Mike McGinn (former Mayor)
8/16/2013 9:00:00 AM
Anti-Distraction Patrols happening this week in Seattle
Patrols are part of larger Road Safety Action Plan effort
SEATTLE - Anti-distraction emphasis patrols are happening this week on Seattle streets in an effort to reduce collisions associated with distractions such as cell phone use. These patrols are occurring in areas of the city with higher numbers of distraction-related collisions throughout the week.
The Seattle Police Department, Seattle Department of Transportation, Public Health - Seattle & King County, and others are working together toward a long-term goal of zero traffic fatalities and serious injuries. This work is part of the Road Safety Action Plan launched in August of 2012.
"Reducing distraction is a top priority, along with speed reduction and addressing impaired driving," said Mayor McGinn. "Whatever mode of transportation you use, putting down the cell phone is one of the best things you can do to look out for each other on our roads."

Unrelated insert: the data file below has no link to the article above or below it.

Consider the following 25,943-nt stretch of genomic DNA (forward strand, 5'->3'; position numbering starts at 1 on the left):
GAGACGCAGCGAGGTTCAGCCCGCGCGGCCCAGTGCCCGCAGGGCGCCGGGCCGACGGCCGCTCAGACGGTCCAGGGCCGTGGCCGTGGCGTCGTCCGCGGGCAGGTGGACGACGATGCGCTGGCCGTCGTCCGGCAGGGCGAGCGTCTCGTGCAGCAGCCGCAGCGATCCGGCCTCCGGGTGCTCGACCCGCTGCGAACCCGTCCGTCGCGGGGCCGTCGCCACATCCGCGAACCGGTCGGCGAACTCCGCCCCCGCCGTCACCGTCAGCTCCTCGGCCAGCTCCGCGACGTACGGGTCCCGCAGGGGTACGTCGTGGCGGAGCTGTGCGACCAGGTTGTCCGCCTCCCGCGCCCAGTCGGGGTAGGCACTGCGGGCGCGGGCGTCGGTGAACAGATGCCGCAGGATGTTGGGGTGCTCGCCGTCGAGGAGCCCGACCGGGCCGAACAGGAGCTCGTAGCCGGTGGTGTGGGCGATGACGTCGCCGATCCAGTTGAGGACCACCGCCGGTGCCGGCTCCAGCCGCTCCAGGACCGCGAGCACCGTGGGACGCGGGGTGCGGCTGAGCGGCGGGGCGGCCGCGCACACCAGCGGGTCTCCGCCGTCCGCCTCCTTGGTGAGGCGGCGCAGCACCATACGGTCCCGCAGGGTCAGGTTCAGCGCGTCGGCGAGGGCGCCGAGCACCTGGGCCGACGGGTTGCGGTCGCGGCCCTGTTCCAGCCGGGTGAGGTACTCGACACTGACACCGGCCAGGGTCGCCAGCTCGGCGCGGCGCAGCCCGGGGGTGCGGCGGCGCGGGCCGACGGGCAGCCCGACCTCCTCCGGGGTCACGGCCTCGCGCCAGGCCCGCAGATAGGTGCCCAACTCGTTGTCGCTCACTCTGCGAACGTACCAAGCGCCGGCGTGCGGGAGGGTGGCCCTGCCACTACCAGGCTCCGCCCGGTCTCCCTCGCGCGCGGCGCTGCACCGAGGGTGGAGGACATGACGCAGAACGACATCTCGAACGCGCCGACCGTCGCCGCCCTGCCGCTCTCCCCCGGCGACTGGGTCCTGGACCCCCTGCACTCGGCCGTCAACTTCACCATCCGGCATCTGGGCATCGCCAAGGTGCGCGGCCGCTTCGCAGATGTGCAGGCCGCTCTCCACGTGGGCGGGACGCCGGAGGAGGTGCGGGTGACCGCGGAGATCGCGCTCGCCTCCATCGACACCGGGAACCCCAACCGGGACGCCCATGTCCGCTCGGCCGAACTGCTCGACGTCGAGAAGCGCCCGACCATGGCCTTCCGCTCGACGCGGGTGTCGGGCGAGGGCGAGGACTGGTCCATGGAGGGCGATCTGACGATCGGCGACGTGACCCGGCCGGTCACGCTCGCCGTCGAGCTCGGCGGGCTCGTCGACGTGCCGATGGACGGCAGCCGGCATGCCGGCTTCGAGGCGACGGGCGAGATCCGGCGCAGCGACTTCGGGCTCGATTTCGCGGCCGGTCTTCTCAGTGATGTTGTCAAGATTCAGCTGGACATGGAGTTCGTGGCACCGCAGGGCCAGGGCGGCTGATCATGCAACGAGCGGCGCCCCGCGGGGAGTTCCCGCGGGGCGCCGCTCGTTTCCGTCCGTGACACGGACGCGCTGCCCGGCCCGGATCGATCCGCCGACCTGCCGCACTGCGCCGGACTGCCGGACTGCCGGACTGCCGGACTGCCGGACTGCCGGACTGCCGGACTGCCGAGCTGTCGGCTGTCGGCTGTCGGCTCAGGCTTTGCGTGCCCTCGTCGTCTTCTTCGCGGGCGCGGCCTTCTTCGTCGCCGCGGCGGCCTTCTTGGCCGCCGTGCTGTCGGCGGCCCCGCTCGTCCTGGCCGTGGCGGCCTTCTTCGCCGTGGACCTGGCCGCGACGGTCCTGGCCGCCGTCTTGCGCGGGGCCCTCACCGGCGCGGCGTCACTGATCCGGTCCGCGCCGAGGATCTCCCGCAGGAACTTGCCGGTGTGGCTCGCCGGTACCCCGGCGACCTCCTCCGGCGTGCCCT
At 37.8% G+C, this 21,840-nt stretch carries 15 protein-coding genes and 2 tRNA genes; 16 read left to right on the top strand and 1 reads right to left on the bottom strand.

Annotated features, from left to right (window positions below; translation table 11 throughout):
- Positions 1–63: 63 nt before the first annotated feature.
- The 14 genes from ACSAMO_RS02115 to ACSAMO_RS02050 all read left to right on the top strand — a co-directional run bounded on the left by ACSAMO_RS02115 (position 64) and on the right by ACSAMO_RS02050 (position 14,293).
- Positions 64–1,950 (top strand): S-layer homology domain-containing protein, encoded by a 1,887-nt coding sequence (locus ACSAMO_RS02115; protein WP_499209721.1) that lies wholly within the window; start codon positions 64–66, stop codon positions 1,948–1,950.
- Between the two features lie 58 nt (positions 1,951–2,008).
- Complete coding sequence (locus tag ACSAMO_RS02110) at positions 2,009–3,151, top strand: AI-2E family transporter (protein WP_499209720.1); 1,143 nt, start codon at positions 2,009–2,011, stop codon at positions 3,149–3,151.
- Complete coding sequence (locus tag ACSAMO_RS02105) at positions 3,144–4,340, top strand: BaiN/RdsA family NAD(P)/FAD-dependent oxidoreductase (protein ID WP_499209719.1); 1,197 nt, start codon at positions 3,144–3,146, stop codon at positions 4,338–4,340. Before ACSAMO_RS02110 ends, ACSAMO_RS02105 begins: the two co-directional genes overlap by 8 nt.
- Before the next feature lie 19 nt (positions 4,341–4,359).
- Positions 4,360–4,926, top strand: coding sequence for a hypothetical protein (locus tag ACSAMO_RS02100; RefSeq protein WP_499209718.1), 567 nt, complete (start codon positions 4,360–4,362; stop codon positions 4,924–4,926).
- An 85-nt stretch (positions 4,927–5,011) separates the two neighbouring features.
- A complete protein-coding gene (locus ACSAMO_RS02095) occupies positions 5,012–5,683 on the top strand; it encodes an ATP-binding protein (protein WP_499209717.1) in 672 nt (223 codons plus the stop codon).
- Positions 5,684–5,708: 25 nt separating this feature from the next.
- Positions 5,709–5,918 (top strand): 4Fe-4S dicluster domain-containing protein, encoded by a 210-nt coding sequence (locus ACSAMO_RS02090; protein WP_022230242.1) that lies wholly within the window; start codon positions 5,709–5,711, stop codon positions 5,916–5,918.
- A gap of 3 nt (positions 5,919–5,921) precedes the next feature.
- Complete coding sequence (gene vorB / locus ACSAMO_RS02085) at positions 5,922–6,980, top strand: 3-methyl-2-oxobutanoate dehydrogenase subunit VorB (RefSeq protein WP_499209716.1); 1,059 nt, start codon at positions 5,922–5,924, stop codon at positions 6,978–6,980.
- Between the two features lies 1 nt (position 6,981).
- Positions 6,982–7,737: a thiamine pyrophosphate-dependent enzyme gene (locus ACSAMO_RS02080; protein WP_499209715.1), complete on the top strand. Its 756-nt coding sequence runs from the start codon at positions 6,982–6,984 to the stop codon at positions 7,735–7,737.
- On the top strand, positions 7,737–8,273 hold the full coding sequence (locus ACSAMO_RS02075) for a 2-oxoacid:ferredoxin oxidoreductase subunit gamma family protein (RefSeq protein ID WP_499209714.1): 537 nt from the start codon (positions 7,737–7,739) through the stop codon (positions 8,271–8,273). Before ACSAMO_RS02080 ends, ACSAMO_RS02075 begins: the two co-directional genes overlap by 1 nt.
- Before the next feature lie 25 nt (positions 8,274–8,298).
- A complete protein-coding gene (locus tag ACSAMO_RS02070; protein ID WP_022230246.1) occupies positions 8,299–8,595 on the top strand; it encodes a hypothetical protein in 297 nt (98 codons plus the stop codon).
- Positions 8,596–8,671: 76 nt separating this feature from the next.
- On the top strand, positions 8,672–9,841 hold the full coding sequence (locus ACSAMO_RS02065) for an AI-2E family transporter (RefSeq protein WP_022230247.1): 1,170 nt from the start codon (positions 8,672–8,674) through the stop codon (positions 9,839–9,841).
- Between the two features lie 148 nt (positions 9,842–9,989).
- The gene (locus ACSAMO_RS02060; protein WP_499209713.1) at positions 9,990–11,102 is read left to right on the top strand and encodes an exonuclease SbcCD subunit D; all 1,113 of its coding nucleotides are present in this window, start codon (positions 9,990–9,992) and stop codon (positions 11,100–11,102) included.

Distraction is involved in nearly 1,000 collisions every year in Seattle. In a national survey, a quarter of teens reported responding to text messages once or more every time they drive, and in 2011, 3,331 people of all ages were killed in crashes involving a distracted driver. Other types of distraction besides cell phone use include eating and drinking, talking to passengers, grooming, using a navigation system, and using a radio or other music device.
In Seattle and in Washington State, it is illegal to text and drive. Talking on a handheld mobile device is a primary offense. For drivers with an intermediate driver's license, typical with teens under the age of 18, all cell phone use is banned, whether handheld or hands-free.
"Following the rules of the roads is essential for keeping each other safe, and that means not giving in to distractions," said Acting Chief Jim Pugel. "Our officers will be out there to enforce the laws that protect people on our roads."
In addition to emphasis patrols, PHSKC and the King County Target Zero Task Force are running public service announcements to publicize these patrols and to raise awareness of the dangers of distracted driving. The health department is also working with the Harborview Injury Prevention & Research Center to study the implementation of Washington's cell phone distraction laws and driver behavior. Extra cell phone distraction patrols are happening now throughout King County until August 23, 2013.
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